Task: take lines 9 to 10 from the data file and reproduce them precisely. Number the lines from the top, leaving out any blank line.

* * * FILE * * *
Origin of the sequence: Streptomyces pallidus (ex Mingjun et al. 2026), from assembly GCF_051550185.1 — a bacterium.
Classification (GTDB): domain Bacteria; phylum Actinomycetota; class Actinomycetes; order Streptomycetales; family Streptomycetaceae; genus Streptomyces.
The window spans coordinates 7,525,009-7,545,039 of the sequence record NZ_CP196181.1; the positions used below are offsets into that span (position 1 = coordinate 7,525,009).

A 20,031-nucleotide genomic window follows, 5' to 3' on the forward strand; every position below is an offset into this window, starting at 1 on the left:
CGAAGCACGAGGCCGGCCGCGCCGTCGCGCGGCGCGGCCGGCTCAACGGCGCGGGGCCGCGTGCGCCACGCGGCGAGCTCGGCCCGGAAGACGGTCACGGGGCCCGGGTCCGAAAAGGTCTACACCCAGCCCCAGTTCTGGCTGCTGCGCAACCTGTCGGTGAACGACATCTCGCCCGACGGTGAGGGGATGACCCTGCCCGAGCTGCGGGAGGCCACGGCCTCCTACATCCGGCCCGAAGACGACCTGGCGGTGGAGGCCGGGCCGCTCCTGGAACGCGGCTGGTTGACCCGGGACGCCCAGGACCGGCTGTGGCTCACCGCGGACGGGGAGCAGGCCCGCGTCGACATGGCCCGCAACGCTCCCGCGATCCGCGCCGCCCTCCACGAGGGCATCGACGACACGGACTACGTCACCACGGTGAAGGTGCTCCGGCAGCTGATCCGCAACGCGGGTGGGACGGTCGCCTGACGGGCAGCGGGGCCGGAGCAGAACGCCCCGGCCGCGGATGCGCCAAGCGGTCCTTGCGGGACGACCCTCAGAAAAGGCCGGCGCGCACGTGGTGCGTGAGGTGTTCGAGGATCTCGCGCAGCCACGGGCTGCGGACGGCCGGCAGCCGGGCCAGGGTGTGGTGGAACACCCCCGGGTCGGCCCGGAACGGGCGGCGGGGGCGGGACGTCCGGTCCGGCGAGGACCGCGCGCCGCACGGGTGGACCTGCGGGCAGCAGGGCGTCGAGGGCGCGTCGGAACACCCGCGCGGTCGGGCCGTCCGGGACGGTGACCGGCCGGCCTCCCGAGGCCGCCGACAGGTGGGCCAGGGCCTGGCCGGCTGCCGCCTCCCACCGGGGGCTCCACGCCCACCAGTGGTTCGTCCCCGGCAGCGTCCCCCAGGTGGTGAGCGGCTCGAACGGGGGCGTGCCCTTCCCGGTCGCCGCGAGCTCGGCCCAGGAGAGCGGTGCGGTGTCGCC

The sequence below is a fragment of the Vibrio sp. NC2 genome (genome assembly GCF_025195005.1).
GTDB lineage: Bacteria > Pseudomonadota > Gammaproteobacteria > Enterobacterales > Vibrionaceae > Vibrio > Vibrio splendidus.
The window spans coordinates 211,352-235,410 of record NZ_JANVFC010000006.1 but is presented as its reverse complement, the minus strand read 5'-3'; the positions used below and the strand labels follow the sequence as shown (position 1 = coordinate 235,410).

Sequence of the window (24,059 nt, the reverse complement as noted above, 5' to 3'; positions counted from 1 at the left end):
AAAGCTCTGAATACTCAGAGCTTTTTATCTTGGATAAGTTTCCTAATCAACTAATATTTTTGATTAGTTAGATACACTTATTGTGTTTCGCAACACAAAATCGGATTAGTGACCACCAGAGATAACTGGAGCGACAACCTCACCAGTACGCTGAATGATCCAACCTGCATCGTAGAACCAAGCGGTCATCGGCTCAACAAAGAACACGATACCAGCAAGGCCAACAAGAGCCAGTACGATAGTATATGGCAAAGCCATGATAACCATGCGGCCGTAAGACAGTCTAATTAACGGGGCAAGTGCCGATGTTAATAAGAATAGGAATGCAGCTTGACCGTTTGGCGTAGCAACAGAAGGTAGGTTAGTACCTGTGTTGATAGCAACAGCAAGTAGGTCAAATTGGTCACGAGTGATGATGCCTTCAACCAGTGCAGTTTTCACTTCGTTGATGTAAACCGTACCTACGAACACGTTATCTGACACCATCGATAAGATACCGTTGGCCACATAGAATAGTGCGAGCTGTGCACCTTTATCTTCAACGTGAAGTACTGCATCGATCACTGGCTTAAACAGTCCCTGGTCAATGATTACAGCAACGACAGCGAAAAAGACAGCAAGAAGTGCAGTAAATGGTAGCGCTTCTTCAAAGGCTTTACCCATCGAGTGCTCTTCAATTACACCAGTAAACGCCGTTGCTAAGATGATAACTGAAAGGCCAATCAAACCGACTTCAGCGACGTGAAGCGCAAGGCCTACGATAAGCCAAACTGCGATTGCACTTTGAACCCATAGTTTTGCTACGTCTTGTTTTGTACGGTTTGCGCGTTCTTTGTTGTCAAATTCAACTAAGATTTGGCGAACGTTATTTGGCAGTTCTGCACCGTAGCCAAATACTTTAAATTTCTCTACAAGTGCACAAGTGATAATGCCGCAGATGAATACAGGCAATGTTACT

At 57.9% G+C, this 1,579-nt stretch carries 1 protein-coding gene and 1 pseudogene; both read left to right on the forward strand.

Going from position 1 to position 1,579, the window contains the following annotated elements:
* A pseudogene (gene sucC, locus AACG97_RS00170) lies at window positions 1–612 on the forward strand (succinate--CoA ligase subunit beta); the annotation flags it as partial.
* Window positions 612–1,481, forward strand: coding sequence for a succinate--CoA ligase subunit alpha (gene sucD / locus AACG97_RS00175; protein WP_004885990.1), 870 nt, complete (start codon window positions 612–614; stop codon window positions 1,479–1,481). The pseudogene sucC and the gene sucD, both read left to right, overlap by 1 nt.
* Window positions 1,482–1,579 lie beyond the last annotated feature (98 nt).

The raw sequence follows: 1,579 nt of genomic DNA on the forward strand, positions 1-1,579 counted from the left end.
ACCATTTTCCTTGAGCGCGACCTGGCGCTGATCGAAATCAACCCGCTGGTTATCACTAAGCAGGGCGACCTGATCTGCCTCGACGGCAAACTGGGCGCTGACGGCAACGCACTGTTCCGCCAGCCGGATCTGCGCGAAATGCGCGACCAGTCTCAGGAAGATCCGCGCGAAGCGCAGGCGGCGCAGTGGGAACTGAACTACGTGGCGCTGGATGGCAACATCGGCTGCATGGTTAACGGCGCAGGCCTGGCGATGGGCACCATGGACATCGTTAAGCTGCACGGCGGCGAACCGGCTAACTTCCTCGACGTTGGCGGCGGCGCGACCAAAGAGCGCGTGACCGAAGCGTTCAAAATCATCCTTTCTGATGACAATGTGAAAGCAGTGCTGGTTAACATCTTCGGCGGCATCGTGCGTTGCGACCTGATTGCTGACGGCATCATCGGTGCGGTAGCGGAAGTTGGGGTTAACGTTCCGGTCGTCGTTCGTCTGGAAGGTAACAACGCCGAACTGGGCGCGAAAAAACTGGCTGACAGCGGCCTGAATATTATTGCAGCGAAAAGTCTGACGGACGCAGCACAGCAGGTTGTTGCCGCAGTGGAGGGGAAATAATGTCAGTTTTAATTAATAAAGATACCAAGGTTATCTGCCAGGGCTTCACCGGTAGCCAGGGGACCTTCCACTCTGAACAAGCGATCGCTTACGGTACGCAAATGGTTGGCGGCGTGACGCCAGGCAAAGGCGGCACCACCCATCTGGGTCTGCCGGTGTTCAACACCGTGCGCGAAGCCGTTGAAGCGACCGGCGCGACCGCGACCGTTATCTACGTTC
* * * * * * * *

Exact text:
Sequence of the window (24,059 nt, the reverse complement as noted above, 5' to 3'; positions counted from 1 at the left end):
AAAGCTCTGAATACTCAGAGCTTTTTATCTTGGATAAGTTTCCTAATCAACTAATATTTTTGATTAGTTAGATACACTTATTGTGTTTCGCAACACAAAATCGGATTAGTGACCACCAGAGATAACTGGAGCGACAACCTCACCAGTACGCTGAATGATCCAACCTGCATCGTAGAACCAAGCGGTCATCGGCTCAACAAAGAACACGATACCAGCAAGGCCAACAAGAGCCAGTACGATAGTATATGGCAAAGCCATGATAACCATGCGGCCGTAAGACAGTCTAATTAACGGGGCAAGTGCCGATGTTAATAAGAATAGGAATGCAGCTTGACCGTTTGGCGTAGCAACAGAAGGTAGGTTAGTACCTGTGTTGATAGCAACAGCAAGTAGGTCAAATTGGTCACGAGTGATGATGCCTTCAACCAGTGCAGTTTTCACTTCGTTGATGTAAACCGTACCTACGAACACGTTATCTGACACCATCGATAAGATACCGTTGGCCACATAGAATAGTGCGAGCTGTGCACCTTTATCTTCAACGTGAAGTACTGCATCGATCACTGGCTTAAACAGTCCCTGGTCAATGATTACAGCAACGACAGCGAAAAAGACAGCAAGAAGTGCAGTAAATGGTAGCGCTTCTTCAAAGGCTTTACCCATCGAGTGCTCTTCAATTACACCAGTAAACGCCGTTGCTAAGATGATAACTGAAAGGCCAATCAAACCGACTTCAGCGACGTGAAGCGCAAGGCCTACGATAAGCCAAACTGCGATTGCACTTTGAACCCATAGTTTTGCTACGTCTTGTTTTGTACGGTTTGCGCGTTCTTTGTTGTCAAATTCAACTAAGATTTGGCGAACGTTATTTGGCAGTTCTGCACCGTAGCCAAATACTTTAAATTTCTCTACAAGTGCACAAGTGATAATGCCGCAGATGAATACAGGCAATGTTACT